TUE TO SUN 10.00 a.m. – 7.00 p.m.



Location: HONDURAS

In Honduras having a different kind of sexual orientation or gender identity exposes people to danger and discrimination. This condition of vulnerability is worsened by the conditions of general violence inflicting Honduras, a country where 92% of killings get unpunished.
In 2017, there have been 34 murders of LGBTQI community members, according to the observatory on violent deaths of the Honduran organization Cattrachas.

This reportage is a journey into Darwin’s life, a 22-year-old boy, who is gay and a transvestite who goes by the name of Briana. He and his brother were sex workers. That is almost the only option you have when you are poor, gay, and need to find a way to make a living to work and support yourself and your family. His brother, Marco Tullio Montoya, was murdered on April 2nd, 2017. He and Darwin were working on a Friday night as usual, when Darwin left his brother waiting for him while he met a client. When he came back he could not find him. Marco, whose woman name was Sherlyn, was found dead two days later wrapped in plastic on the side of an alley not far from his home. His body had signs of torture and chocking.

Darwin explained how a week before his brother’s assassination, the local gang “offered” them to sell drugs for them. Darwin and his brother refused, and seven days later Marco’s corpse was found. It surely was a so called “hate crime” linked with homophobia because of the level of cruelty inflicted on Marco’s body, but this story entwines with the harsh reality of violence and tension linked with the high level of criminality and impunity with which many Hondurans have to coexist , and from which very often they escape.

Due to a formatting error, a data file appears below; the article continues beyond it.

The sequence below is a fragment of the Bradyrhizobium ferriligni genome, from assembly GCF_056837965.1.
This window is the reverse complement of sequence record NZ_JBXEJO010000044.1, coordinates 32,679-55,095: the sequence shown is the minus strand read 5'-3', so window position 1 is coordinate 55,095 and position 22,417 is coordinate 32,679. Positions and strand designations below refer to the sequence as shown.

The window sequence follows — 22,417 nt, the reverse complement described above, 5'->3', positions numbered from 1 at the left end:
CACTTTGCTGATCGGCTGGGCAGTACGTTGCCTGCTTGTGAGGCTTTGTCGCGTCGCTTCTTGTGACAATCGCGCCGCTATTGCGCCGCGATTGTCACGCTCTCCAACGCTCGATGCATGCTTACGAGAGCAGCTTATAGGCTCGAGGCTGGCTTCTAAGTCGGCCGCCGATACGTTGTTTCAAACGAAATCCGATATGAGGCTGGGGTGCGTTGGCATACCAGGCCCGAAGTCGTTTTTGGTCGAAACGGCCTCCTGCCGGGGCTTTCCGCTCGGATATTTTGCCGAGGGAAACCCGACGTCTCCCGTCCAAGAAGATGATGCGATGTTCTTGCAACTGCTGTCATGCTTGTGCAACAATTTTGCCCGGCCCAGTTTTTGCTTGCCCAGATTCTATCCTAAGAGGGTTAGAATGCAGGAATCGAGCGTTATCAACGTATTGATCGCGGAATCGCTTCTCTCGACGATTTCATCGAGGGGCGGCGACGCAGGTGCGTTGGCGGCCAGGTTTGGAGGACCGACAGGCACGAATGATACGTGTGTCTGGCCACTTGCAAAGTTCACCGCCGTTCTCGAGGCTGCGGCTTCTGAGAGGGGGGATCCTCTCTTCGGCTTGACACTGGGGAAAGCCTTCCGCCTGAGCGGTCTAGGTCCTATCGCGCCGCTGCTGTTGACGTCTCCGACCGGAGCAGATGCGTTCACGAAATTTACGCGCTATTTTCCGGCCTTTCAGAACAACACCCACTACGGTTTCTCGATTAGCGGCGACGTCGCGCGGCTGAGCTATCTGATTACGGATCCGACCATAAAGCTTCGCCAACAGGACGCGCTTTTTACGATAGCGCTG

Darwin was very close to his brother and tries to live on, honoring his memory by being the person he is, but in the meantime he’s suffering from great loneliness, fear of death and acute state of depression.

In Honduras despite the abuses, many of the LGBTQI members try to live with their identity and by doing so they aim to show the people a reality which they can’t look away from.


Francesca Volpi, born in 1985 Brescia – Italy, is an independent photographer who through personal stories documents the humanitarian consequences of conflicts, exploring how the contexts of war, socio-economic disparities and climate change affect people’s lives.

She began her career as a journalist. After graduating from London College of Communication, she worked for the BBC International Service Europe Today Radio Program, then she started her career with her first photographic reportage experience in the South-Kivu region in the Republic Democratic of the Congo. 

She approached the world of photojournalism in 2013 when she documented the deposition of late President Morsi in Egypt. In 2014, she embarked on a freelance journey starting from the Maidan Revolution in Kiev, the annexation of Crimea to the war in eastern Ukraine where she had worked for two years.

Francesca prefers long-term jobs that allow her to linger and deepen her knowledge about the places and themes of her work. In 2016, she moved to Mexico and Central America where she began an in-depth documentation of Honduras. She was, indeed, looking for a different photographic narrative, dealing with ‘micro’ stories that helped her having a perspective on macro-issues including the violence of the world of the Maras , environmental conflicts, civil rights of the LGBTI community and health system problems. Together with her personal projects supported by various grants and fellowships of the International Women’s Media Foundation, Francesca continuously collaborates with the Wall Street Journal for which she has extensively covered the pandemic of Covid-19 in Northern Italy, then Bloomberg News, The Washington Post, The New York Times, L’Espresso, Le Journal du Dimanche, The Guardian and various important international organizations.

Francesca is a member of the Women Photograph Organization, which is concerned with changing the gender make-up of the photojournalism community. In fact, it aims at greater inclusion of women to ensure that the industry’s leading storytellers are as diverse as the communities they hope to represent.